Real Estate, and Personal Injury Lawyers. Contact us at: https://westlakelegal.com 

Low Interest Rates Worry the Fed. Ben Bernanke Has Some Ideas.

Westlake Legal Group 04dc-fed-facebookJumbo Low Interest Rates Worry the Fed. Ben Bernanke Has Some Ideas. United States Economy Unemployment Recession and Depression Interest Rates Inflation (Economics) Federal Reserve System Bernanke, Ben S

SAN DIEGO — Ben S. Bernanke, the former Federal Reserve chair, said on Saturday that the types of extraordinary steps the Fed employed to help pull the economy out of the Great Recession should make up for the central bank’s limited room to cut interest rates in the event of another downturn — but that is contingent on a big “if.”

As long as the neutral interest rate — the setting at which Fed policy neither stokes nor slows growth — remains from 2 percent to 3 percent counting inflation, the Fed should be able to rely on tactics like snapping up bonds and promising to keep rates low in the event of another recession. But the neutral rate has been creeping lower for decades, dragged down by powerful and slow-moving forces like population aging. Should it continue to fall, the tricks Mr. Bernanke and his Fed used to coax the economy back from the brink in the 2007 to 2009 recession might prove insufficient.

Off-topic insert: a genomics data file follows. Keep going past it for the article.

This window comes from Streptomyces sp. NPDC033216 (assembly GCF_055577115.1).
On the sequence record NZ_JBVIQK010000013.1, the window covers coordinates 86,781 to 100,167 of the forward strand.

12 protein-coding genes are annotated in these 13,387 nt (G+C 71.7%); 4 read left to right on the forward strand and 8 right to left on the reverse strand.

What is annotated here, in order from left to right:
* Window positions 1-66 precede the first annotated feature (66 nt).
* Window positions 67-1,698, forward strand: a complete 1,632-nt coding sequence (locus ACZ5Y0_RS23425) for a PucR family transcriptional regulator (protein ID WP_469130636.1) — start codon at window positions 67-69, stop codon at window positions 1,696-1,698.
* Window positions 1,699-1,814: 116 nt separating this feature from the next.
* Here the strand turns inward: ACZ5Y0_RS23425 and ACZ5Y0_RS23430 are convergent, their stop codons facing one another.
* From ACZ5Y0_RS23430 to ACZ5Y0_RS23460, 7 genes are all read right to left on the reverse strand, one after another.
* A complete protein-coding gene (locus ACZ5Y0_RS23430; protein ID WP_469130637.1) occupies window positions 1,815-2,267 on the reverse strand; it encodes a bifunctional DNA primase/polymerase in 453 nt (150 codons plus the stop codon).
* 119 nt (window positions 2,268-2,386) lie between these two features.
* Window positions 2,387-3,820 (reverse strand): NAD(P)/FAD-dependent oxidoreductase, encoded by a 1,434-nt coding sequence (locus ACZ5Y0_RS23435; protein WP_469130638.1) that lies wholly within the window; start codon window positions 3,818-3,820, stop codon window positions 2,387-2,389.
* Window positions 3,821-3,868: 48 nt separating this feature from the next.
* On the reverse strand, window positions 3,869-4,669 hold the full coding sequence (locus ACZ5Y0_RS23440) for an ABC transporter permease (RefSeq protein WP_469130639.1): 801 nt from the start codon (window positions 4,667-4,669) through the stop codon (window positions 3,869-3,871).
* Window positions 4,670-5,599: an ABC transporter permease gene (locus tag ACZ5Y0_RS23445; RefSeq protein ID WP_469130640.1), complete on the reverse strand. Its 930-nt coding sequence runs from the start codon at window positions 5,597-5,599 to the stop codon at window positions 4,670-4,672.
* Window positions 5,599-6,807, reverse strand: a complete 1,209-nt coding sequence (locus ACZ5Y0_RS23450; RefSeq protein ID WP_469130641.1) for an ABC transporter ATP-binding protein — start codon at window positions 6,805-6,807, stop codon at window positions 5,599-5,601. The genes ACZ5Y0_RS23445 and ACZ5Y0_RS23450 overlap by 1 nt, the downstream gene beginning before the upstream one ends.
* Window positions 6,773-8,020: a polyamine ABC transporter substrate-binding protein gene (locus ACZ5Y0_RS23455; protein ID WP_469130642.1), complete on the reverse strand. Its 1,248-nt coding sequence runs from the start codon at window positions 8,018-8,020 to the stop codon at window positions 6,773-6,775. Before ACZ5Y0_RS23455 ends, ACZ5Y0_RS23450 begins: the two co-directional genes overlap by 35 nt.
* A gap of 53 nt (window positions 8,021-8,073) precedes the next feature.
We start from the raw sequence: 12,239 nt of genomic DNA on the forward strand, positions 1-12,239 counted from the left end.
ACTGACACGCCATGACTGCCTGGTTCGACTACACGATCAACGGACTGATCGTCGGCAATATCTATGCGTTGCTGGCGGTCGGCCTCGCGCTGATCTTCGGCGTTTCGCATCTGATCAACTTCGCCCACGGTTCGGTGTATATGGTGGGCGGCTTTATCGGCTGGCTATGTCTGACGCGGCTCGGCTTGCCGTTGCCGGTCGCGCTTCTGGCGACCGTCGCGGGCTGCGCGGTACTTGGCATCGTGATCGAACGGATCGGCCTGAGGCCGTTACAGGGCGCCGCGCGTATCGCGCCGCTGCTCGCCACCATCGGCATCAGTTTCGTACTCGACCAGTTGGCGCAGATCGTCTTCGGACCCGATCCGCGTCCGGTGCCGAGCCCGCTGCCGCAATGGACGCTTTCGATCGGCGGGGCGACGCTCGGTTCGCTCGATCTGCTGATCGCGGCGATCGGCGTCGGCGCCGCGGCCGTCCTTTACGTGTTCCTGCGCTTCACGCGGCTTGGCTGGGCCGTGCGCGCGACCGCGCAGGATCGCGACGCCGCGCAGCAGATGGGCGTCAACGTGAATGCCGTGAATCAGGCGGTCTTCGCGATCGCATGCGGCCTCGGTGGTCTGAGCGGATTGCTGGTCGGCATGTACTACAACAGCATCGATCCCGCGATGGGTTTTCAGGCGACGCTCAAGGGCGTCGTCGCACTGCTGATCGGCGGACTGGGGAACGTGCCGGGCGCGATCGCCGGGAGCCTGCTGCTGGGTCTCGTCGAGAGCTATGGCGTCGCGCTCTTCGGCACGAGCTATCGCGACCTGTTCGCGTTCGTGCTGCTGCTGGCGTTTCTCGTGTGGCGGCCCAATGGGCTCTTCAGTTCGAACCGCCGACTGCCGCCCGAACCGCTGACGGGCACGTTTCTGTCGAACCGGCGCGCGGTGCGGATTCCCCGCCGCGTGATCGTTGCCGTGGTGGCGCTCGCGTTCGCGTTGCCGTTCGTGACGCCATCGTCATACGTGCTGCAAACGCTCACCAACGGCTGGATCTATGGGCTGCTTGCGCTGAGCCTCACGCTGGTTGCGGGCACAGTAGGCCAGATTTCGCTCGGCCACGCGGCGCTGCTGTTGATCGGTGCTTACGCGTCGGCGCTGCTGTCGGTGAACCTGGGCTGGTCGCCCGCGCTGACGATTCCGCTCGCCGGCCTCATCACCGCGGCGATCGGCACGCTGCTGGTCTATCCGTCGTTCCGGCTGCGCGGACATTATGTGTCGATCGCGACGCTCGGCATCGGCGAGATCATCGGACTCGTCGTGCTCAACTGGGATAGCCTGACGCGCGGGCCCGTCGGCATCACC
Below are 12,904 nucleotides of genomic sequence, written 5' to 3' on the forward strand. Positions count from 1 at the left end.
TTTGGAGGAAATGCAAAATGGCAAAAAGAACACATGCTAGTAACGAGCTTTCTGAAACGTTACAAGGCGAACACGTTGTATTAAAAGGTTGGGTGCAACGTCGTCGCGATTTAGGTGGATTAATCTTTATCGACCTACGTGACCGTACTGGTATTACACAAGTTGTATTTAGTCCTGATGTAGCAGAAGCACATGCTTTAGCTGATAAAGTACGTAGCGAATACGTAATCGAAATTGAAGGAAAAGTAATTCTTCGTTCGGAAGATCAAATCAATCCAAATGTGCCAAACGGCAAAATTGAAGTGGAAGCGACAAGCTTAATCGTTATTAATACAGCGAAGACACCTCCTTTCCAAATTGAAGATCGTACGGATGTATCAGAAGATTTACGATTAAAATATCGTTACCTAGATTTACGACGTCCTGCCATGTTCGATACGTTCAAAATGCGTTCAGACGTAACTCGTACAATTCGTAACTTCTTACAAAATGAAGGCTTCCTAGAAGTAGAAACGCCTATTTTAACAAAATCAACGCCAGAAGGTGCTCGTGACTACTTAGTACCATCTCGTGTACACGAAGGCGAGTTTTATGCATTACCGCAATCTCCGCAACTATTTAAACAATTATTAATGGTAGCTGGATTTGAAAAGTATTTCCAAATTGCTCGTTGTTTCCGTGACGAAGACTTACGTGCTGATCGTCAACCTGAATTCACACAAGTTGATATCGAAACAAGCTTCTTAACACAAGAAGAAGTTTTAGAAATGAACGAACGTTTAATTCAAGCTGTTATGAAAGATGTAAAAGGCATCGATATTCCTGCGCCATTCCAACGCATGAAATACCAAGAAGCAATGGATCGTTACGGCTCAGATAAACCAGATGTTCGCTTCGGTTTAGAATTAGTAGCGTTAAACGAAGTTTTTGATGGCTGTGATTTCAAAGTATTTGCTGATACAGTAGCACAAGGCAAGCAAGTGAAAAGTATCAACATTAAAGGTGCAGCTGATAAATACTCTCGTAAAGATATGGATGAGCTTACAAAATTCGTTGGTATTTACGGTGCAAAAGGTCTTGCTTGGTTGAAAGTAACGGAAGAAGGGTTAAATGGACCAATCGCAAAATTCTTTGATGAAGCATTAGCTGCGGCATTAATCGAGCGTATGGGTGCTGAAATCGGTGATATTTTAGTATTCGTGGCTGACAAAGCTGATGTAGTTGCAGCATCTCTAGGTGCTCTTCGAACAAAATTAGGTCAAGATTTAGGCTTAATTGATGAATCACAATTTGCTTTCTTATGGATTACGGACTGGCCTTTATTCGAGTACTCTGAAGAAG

In that case, “a moderate increase in the inflation target or significantly greater reliance on active fiscal policy for economic stabilization, might become necessary,” Mr. Bernanke said in a speech delivered in San Diego at the economics profession’s biggest annual meeting.

The Fed currently targets 2 percent annual inflation, a level it believes is low enough to allow for comfort and confidence on Main Street while leaving the central bank enough room to cut rates, which incorporate price changes, in a downturn. That target is meant to be symmetric, meaning that the Fed is equally unhappy if prices run below or above 2 percent.

While Mr. Bernanke expects the neutral rate to stay high enough that such action will not be necessary, just the admission that a higher inflation target could become appropriate — something officials have been loath to consider and Mr. Bernanke himself has argued against — is a major statement.

Coming from a giant of modern macroeconomics, it underscores just how worried the field as a whole has become about the long-running decline in borrowing costs.

The former Fed chair Janet L. Yellen, in an interview in San Diego, called very low rates the macroeconomic “issue of our times.”

The Fed made 5 percentage points worth of rate cuts, lowering the federal funds rate to near zero, in the last downturn before beginning to buy bonds and rolling out other unconventional policies to stimulate the economy. Despite their efforts, the expansion that followed was plodding, leaving millions out of work for months on end.

While the economy has recovered and unemployment has fallen to a 50-year low, interest rates have not returned to precrisis levels. Currently, the policy interest rate is set at 1.5 percent to 1.75 percent, leaving far less room to cut in the next crisis.

Mr. Bernanke said policymakers should be able to compensate using a patchwork of other tools. They might eke out ammunition equivalent to 3 more percentage points of rate cuts by deploying mass bond-buying and promises to keep rates lower for longer, based on his analysis.